Michael Powell in the New York Times looks at the problematic issue of the Dalai Lama’s reincarnation:
There is little linear about lama succession in Tibet. And now, as the 14th Dalai Lama journeys into his 74th year, the question of how to pick his successor has come to preoccupy both him and his followers, as Tibet stands at an ever more precarious political pass. Late last year, the Chinese government again rejected the Dalai Lama’s proposal for a rapprochement that would yield greater autonomy for Tibet. In recent days, Chinese troops have raided thousands of homes and detained at least 81 activists ahead of the 50th anniversary in March of the failed uprising that forced the Dalai Lama into exile in India. China seems inclined to tighten its grip and wait out the aging leader, insisting, a bit improbably for a government that is officially atheist, that it has the legal right to designate the Dalai Lama’s next reincarnation. When Tibetan representatives met last autumn at their Parliament in Dharamsala, in the Indian Himalayas, their worries about the future echoed down the corridors. A few argued for a militant line, insisting on independence. A majority heeded the Dalai Lama’s counsel to find a pacifist middle way. But the unanswered question remains: How much longer will Tibetans be able to rely on their charismatic and learned spiritual leader, whose persona is so entwined with the destiny of Tibet? The Dalai Lama has openly speculated about his next life, his reincarnation, musing that he might upend historical and cultural practice and choose his reincarnation before his death, the better to safeguard his exiled people.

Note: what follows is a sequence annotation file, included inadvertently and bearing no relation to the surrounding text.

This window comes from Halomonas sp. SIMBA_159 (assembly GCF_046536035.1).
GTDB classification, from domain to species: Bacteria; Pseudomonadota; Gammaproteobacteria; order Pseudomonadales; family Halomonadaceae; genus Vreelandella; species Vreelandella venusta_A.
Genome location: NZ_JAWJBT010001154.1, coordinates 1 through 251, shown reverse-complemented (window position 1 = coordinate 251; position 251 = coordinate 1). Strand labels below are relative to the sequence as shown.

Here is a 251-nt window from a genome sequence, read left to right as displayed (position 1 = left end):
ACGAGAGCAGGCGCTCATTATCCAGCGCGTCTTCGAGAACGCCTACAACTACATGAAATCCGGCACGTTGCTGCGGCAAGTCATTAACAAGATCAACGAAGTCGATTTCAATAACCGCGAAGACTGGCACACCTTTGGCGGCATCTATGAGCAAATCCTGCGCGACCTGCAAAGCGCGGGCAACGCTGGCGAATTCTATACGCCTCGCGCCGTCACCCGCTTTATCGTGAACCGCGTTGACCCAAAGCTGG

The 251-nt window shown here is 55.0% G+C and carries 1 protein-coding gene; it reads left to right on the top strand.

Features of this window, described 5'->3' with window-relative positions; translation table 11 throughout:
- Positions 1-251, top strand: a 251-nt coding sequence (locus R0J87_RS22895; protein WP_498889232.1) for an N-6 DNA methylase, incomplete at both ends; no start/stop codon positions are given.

Very interesting reading. [Image: Kanwal Krishna/Agence France-Presse]
Thank you for subscribing to Tricycle! As a nonprofit, we depend on readers like you to keep Buddhist teachings and practices widely available.